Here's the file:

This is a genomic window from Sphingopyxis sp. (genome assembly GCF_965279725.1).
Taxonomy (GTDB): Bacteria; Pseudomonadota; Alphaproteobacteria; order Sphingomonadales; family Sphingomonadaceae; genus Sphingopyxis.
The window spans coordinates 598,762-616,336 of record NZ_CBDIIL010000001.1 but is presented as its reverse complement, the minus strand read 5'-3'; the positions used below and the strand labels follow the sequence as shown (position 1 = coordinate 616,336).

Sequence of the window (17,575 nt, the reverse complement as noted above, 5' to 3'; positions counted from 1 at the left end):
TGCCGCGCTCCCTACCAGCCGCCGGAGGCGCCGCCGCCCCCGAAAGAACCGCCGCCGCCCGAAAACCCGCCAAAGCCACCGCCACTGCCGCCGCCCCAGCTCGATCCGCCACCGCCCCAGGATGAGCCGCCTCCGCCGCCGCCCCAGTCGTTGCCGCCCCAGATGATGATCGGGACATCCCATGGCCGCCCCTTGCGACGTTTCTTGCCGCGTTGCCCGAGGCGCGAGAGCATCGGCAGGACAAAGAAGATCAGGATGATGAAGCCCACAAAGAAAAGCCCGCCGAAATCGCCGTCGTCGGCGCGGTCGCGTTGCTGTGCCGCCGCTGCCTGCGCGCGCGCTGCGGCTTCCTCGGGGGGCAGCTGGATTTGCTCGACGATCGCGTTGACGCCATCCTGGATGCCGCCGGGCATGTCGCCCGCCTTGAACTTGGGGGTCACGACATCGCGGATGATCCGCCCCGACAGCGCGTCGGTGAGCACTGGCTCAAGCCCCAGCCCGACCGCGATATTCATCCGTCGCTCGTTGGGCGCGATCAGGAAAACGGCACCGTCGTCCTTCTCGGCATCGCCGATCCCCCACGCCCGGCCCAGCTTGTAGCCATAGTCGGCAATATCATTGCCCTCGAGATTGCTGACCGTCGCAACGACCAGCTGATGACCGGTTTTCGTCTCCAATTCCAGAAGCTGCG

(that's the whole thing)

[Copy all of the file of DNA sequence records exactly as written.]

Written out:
This is a genomic window from Sphingopyxis sp. (genome assembly GCF_965279725.1).
Taxonomy (GTDB): Bacteria; Pseudomonadota; Alphaproteobacteria; order Sphingomonadales; family Sphingomonadaceae; genus Sphingopyxis.
The window spans coordinates 598,762-616,336 of record NZ_CBDIIL010000001.1 but is presented as its reverse complement, the minus strand read 5'-3'; the positions used below and the strand labels follow the sequence as shown (position 1 = coordinate 616,336).

Sequence of the window (17,575 nt, the reverse complement as noted above, 5' to 3'; positions counted from 1 at the left end):
TGCCGCGCTCCCTACCAGCCGCCGGAGGCGCCGCCGCCCCCGAAAGAACCGCCGCCGCCCGAAAACCCGCCAAAGCCACCGCCACTGCCGCCGCCCCAGCTCGATCCGCCACCGCCCCAGGATGAGCCGCCTCCGCCGCCGCCCCAGTCGTTGCCGCCCCAGATGATGATCGGGACATCCCATGGCCGCCCCTTGCGACGTTTCTTGCCGCGTTGCCCGAGGCGCGAGAGCATCGGCAGGACAAAGAAGATCAGGATGATGAAGCCCACAAAGAAAAGCCCGCCGAAATCGCCGTCGTCGGCGCGGTCGCGTTGCTGTGCCGCCGCTGCCTGCGCGCGCGCTGCGGCTTCCTCGGGGGGCAGCTGGATTTGCTCGACGATCGCGTTGACGCCATCCTGGATGCCGCCGGGCATGTCGCCCGCCTTGAACTTGGGGGTCACGACATCGCGGATGATCCGCCCCGACAGCGCGTCGGTGAGCACTGGCTCAAGCCCCAGCCCGACCGCGATATTCATCCGTCGCTCGTTGGGCGCGATCAGGAAAACGGCACCGTCGTCCTTCTCGGCATCGCCGATCCCCCACGCCCGGCCCAGCTTGTAGCCATAGTCGGCAATATCATTGCCCTCGAGATTGCTGACCGTCGCAACGACCAGCTGATGACCGGTTTTCGTCTCCAATTCCAGAAGCTGCG